Jeanie Groh column: Students learn about flu, and you should too
West Rowan Middle School’s eighth-grade science students are extra prepared for the flu season after they spent some time Monday morning with Dr. Yomi Agbedi, an infectious disease specialist for Novant.
While Agbedi was there to talk to West Rowan’s students about infectious diseases, he said he also wanted to “stimulate an interest in science and educate them about infections in the news right now.”
He spent time explaining other infectious diseases such as rabies, MRSA, HIV and Ebola, but Agbedi spent the majority of his time explaining flu causes, symptoms and prevention.
“The more you know, the less afraid you are,” he said, adding that it’s always best to know and understand what’s going on.
According to the Centers for Disease Control, the flu is “a contagious respiratory illness caused by influenza viruses that infect the nose, throat and lungs,” causing mild to severe illness.
Common symptoms of the flu are cough, sore throat, runny or stuffy nose, muscle or body aches, headaches, fatigue and, oftentimes, fever or feeling feverish with chills. Some people can also experience vomiting or diarrhea, but those symptoms are more common in children than adults.
People are most often infected with the flu when droplets “made when people with flu cough, sneeze or talk” land in the mouths or noses of those nearby, according to the Centers for Disease Control’s website.
Flu patients are typically contagious one day before they develop symptoms and five to seven days after they become sick. Young children can be contagious even longer.
This year, the flu has reached epidemic status, but that’s not too unusual.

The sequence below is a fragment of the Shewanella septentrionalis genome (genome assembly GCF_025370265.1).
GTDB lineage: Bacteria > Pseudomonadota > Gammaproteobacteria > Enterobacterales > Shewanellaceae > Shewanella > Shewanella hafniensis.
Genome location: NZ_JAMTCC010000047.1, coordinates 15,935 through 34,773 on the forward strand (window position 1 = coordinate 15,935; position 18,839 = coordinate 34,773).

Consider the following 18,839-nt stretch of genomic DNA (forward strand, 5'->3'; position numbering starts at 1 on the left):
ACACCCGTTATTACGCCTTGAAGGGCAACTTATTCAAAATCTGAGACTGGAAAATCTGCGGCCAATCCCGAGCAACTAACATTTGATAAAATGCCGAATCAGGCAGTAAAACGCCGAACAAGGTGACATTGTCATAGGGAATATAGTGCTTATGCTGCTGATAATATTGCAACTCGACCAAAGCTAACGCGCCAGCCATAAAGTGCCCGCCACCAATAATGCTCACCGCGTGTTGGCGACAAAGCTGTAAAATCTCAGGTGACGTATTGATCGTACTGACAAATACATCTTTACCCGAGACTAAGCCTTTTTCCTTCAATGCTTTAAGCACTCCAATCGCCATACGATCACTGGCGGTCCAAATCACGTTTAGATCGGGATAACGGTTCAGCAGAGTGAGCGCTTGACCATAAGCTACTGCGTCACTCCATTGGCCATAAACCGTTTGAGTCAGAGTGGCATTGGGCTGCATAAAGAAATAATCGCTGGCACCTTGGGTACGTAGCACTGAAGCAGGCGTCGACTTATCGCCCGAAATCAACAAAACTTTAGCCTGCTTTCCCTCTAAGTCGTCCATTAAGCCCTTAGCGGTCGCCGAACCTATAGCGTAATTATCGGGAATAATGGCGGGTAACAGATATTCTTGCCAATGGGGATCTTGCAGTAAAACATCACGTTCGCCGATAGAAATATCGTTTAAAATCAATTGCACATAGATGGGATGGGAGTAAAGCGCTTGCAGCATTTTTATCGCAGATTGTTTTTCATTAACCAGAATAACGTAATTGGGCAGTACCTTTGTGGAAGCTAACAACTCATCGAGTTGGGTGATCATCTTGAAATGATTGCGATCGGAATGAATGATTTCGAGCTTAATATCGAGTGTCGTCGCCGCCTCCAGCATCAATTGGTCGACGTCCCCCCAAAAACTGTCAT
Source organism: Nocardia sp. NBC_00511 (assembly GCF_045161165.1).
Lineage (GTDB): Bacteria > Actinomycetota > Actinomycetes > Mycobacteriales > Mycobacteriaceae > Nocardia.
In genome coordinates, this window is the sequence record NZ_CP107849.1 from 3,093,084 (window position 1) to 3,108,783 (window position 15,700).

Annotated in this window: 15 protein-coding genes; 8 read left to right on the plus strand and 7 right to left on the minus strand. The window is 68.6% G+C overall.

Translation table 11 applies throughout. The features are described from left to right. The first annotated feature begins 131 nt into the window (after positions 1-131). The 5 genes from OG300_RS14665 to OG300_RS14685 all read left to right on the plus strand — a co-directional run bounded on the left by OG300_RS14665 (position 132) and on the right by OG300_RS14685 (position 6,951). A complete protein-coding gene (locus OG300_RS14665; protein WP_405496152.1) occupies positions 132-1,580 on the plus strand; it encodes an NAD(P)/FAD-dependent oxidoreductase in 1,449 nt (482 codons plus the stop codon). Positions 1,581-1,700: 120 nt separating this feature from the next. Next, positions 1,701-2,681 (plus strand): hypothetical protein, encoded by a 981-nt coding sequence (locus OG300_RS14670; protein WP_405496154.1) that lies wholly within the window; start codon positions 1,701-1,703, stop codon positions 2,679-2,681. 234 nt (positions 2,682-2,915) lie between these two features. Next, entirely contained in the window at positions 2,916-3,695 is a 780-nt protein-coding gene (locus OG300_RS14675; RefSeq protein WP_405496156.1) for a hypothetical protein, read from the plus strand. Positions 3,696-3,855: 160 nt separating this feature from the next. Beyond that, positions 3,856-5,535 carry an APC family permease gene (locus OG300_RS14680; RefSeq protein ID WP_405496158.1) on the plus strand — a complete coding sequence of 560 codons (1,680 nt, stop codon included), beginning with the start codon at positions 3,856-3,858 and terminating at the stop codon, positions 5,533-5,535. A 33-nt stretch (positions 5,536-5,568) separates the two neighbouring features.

“Things are bad now, but they’ve been a lot worse,” Agbedi told the West Rowan students.
He stressed the importance of hand washing and getting the flu vaccine.
“The big thing is – use soap,” he said. “Hand washing does work.”
The flu shot is never 100 percent effective. Typically, it works 40 to 60 percent of the time. This year, it is projected to be roughly 50 percent effective, Agbedi said.
“Contrary to popular belief, even this year, it works,” he added.
If you have the flu, Agbedi also said it’s important to get to your doctor quickly, because they can prescribe medicines that will reduce the duration of your symptoms and make you less infective to others.
The Centers for Disease Control offers these additional tips for students at school to avoid getting and spreading the flu:
- Stay home when you are sick. If possible, stay home from work, school and errands when you are sick. You will help prevent others from catching your illness. Avoid close contact with people who are sick.
- Cover your nose and mouth with a tissue when you cough or sneeze. Throw the tissue away after use and wash your hands. If a tissue is not available, cover your mouth and nose with your sleeve, not your hand.
- Wash your hands often with soap and water, especially after you cough or sneeze. If soap and water are not available, use an alcohol-based hand rub.
- Avoid touching your eyes, nose or mouth. Germs spread this way.
Clean and disinfect surfaces or objects. Clean and disinfect frequently touched surfaces at home, work or school, especially when someone is ill.
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